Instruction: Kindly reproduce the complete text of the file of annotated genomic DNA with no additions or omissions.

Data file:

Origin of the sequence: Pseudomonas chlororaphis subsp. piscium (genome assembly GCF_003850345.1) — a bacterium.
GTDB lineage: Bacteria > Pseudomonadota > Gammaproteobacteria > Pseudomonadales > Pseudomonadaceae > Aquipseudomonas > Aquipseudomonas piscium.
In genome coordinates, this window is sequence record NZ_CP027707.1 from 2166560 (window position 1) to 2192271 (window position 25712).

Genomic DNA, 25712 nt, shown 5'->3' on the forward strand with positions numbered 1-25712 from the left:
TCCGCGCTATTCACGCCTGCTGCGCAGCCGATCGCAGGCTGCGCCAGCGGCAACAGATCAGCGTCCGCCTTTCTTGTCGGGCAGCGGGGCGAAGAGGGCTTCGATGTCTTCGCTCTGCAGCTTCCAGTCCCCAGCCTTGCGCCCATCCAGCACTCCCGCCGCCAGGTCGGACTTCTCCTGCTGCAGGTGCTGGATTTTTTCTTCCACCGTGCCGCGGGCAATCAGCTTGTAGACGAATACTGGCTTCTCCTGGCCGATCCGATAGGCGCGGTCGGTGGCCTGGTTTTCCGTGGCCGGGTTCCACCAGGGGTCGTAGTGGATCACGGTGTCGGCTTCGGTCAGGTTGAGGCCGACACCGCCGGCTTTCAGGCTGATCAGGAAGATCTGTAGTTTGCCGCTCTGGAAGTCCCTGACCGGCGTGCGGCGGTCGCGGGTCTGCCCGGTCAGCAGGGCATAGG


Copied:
Origin of the sequence: Pseudomonas chlororaphis subsp. piscium (genome assembly GCF_003850345.1) — a bacterium.
GTDB lineage: Bacteria > Pseudomonadota > Gammaproteobacteria > Pseudomonadales > Pseudomonadaceae > Aquipseudomonas > Aquipseudomonas piscium.
In genome coordinates, this window is sequence record NZ_CP027707.1 from 2166560 (window position 1) to 2192271 (window position 25712).

Genomic DNA, 25712 nt, shown 5'->3' on the forward strand with positions numbered 1-25712 from the left:
TCCGCGCTATTCACGCCTGCTGCGCAGCCGATCGCAGGCTGCGCCAGCGGCAACAGATCAGCGTCCGCCTTTCTTGTCGGGCAGCGGGGCGAAGAGGGCTTCGATGTCTTCGCTCTGCAGCTTCCAGTCCCCAGCCTTGCGCCCATCCAGCACTCCCGCCGCCAGGTCGGACTTCTCCTGCTGCAGGTGCTGGATTTTTTCTTCCACCGTGCCGCGGGCAATCAGCTTGTAGACGAATACTGGCTTCTCCTGGCCGATCCGATAGGCGCGGTCGGTGGCCTGGTTTTCCGTGGCCGGGTTCCACCAGGGGTCGTAGTGGATCACGGTGTCGGCTTCGGTCAGGTTGAGGCCGACACCGCCGGCTTTCAGGCTGATCAGGAAGATCTGTAGTTTGCCGCTCTGGAAGTCCCTGACCGGCGTGCGGCGGTCGCGGGTCTGCCCGGTCAGCAGGGCATAGG